When Gutting A Tax Board Is Actually Bad For Taxpayers

California's Board of Equalization is the only tax board in the nation with elected representatives.


When I first learned about the existence of something called the California Board of Equalization (BOE), it sounded like something that might have existed in the novel, "Animal Farm." All animals are equal, but some are more equal than others. Few things sound more totalitarian than a government agency in charge of equalizing things.

But California's BOE, founded in 1879, simply is a banal tax board that oversees collection of the state's sales and excise taxes. It also handles appeals of the state's income and corporate taxes. The "equalization" has nothing to do with equalizing Californians' financial status, but making sure "that county property tax assessment practices were equal and uniform throughout the state," according to the agency's own description.

Currently, it's the only state tax bureau in the nation run by elected officials. The board has four elected members who represent large districts, plus the state controller. It has a staff of more than 4,000 people and offices across the state. There have been multiple efforts to eliminate the agency over the years, and in the wake of a series of recent problems, it looks like the agency finally is having its powers drastically reduced.

California legislators recently approved some urgency bills that are part of a budget deal that will surely be signed by the governor. One such bill takes away most of the board's powers and replaces them with two new departments. The first agency will collect taxes and fees, explained the Sacramento Bee. The second will serve as a tax court run by administrative law judges. Almost all of the BOE employees will work under the new agencies.

Columnist Dan Walters argued in April, following a Department of Finance audit that was highly critical of the BOE, that it's time for the board to go away after allegations "such as spending lavishly on personal offices, misusing civil service workers and interfering with pending tax cases." Board members, he added, treat these elected posts as "well-paid sinecures or stepping stones to higher office."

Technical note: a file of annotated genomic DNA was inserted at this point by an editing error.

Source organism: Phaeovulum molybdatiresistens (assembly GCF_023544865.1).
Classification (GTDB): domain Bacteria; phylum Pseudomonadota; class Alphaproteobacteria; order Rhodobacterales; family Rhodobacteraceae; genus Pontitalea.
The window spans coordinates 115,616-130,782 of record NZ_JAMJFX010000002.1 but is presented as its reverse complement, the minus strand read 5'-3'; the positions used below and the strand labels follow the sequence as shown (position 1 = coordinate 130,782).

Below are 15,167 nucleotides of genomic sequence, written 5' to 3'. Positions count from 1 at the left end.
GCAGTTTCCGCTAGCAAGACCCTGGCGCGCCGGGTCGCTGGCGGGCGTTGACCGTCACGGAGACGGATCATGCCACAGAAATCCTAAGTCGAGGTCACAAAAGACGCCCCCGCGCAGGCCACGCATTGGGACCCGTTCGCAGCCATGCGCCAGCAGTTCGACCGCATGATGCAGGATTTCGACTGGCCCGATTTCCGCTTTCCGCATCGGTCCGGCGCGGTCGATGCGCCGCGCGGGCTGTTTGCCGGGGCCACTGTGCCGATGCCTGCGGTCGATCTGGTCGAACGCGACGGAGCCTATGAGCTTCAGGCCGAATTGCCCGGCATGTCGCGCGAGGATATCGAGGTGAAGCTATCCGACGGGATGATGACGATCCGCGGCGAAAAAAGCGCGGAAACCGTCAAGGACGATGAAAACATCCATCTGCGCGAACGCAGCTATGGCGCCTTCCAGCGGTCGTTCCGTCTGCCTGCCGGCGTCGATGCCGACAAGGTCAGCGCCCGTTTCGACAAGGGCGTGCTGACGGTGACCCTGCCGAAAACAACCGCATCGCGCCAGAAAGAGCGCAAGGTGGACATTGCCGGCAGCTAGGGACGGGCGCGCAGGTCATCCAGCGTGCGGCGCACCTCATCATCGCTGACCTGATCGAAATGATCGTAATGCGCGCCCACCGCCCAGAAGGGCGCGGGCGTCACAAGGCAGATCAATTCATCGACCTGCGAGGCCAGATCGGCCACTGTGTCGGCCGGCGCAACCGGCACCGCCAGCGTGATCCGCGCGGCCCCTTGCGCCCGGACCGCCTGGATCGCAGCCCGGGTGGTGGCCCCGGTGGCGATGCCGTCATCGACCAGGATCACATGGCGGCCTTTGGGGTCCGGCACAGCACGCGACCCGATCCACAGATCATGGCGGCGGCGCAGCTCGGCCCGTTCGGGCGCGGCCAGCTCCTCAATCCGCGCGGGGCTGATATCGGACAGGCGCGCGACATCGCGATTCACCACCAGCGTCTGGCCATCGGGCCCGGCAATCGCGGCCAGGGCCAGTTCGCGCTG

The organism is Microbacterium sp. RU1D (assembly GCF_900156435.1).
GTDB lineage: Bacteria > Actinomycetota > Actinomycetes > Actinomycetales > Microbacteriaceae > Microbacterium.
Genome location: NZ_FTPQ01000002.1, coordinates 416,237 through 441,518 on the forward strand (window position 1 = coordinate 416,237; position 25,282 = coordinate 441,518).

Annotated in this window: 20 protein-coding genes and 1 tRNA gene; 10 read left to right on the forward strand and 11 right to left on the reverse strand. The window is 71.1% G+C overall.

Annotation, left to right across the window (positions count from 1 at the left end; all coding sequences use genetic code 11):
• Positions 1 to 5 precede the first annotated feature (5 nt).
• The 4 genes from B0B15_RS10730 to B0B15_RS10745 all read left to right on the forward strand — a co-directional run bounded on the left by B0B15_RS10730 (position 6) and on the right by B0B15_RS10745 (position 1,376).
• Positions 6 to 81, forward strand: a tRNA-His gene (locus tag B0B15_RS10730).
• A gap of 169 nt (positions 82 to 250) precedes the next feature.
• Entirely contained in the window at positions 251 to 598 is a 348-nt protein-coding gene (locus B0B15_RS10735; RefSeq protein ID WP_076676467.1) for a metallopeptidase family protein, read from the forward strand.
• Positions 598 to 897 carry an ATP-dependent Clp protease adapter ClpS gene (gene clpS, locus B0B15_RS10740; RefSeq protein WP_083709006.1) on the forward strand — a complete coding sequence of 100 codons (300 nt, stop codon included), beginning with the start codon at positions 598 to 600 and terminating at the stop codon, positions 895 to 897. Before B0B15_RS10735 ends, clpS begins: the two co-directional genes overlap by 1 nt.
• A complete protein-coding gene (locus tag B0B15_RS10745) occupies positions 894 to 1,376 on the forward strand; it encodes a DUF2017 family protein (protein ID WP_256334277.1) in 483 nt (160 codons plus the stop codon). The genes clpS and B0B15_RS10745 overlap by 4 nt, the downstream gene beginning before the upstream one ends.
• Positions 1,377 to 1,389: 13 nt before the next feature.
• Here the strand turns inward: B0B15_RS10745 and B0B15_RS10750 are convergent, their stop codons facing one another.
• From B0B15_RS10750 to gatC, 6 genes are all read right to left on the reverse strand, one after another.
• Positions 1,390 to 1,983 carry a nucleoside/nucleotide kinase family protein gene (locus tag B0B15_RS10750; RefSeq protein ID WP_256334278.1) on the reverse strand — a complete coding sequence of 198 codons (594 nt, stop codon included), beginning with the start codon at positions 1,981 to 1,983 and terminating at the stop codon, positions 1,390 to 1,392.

As a limited-government guy, I should be applauding the board's dismemberment. We're talking about gutting a tax board, which should be every libertarian's dream. Few politicians really aspire to be members of the Board of Equalization, so Walters has a point about sinecures and stepping stones. Nevertheless, gutting the board is terrible news for taxpayers.

"It's the difference between being represented by elected officials who are accountable to the people in their district or the IRS model," said Jon Coupal, president of the Howard Jarvis Taxpayers Association. He doesn't downplay the problems at the board, but argues that the Democratic-dominated legislature targeted the BOE mainly because "it is perceived as too taxpayer-friendly." Indeed, Republicans wanted the board to retain its powers.

"People still need representation for taxation," said BOE member Diane Harkey, whose fourth district represents Orange, Imperial, Riverside, San Diego and parts of San Bernardino county. "People don't have the time and resources to fight a tax agency with unlimited resources." She said the agency's problems could have been corrected. "Did they shut down the Senate?" she asked, after three senators faced criminal charges.

Indeed. Elected board members—perhaps given their interest in higher office—and their staffs frequently serve as advocates for the lowly taxpayer. Sure, the new agencies will have an adjudication process by which taxpayers can appeal their cases. But "administrative law judges" are not actual judges. They are agency employees. Would you want to throw yourself at the mercy of some faceless regulatory entity or an agency accountable to elected officials?

I know what I would choose. The current system works a little like a congressional office. There's no saying your U.S. representative will be able to help you, but you're more likely to get help from Congresswoman Whatshername than you are by sending letters to an unknown functionary in a governmental department.

Furthermore, elected board members have been sensible voices on important matters of tax policy. For instance, Board of Equalization member George Runner, a Republican, and Fiona Ma, a Democrat, have called for user-friendly tax rules for marijuana dispensaries. Currently, these businesses aren't allowed to have bank accounts under federal law, but are supposed to pay taxes. Yet it's frowned upon to show up at BOE offices toting bags of cash.

One rarely finds innovative policy solutions offered by unelected tax officials, who by the nature of their position rarely rock the boat or challenge current rules. Spend some time on the BOE website. So much of it is devoted to helping taxpayers navigate the system and exert their rights. At appeals hearings, elected officials often ask tough questions of the bureaucrats.

Sure, it's a tax board that wants to collect our money. We shouldn't get too maudlin about it. But I feel more equalized knowing there's an elected official to turn to if I have a tax problem.

This column first appeared in the Orange County Register.